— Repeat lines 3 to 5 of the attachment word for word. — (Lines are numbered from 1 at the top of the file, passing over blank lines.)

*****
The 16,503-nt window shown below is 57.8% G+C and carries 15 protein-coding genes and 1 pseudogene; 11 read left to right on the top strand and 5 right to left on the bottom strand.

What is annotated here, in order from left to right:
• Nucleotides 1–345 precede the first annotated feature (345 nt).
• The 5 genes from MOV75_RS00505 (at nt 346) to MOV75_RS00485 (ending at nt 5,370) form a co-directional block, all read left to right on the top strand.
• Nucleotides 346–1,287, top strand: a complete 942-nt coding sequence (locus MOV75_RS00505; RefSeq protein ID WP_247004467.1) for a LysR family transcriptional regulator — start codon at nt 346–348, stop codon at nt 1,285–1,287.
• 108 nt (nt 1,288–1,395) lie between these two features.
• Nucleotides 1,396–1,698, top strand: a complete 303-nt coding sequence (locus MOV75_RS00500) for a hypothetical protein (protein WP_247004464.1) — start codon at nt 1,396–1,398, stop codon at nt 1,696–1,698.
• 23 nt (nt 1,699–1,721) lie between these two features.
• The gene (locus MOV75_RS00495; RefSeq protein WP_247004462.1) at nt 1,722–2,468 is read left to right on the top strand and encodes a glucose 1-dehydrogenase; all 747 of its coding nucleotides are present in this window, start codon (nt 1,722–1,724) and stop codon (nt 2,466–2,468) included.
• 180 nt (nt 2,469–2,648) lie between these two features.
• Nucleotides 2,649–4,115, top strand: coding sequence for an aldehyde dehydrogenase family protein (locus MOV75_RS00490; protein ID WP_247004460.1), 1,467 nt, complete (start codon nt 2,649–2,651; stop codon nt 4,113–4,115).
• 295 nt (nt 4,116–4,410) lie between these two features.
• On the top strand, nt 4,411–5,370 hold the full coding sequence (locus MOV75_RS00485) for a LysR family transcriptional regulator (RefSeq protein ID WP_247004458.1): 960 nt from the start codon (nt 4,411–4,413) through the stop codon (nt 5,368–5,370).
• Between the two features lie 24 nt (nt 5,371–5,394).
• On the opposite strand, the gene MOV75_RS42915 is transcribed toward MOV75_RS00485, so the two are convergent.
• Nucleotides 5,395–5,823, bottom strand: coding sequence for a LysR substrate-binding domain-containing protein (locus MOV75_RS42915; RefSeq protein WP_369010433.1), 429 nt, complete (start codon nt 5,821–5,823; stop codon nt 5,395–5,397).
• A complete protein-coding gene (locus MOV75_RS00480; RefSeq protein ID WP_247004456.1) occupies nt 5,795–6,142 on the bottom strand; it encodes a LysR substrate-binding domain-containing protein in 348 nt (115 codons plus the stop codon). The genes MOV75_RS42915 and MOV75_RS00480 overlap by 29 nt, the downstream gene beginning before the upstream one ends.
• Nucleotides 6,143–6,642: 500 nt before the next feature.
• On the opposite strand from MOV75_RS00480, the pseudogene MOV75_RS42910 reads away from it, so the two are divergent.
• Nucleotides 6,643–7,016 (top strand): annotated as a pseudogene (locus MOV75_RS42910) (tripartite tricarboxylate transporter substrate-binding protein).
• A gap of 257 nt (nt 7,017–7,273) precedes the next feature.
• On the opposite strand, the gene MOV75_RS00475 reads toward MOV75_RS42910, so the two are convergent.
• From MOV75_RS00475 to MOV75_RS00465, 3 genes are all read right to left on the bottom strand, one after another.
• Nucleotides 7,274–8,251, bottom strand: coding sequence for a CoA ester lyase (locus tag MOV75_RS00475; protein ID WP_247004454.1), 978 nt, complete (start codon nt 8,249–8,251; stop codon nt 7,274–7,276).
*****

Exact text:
• Nucleotides 1–345 precede the first annotated feature (345 nt).
• The 5 genes from MOV75_RS00505 (at nt 346) to MOV75_RS00485 (ending at nt 5,370) form a co-directional block, all read left to right on the top strand.
• Nucleotides 346–1,287, top strand: a complete 942-nt coding sequence (locus MOV75_RS00505; RefSeq protein ID WP_247004467.1) for a LysR family transcriptional regulator — start codon at nt 346–348, stop codon at nt 1,285–1,287.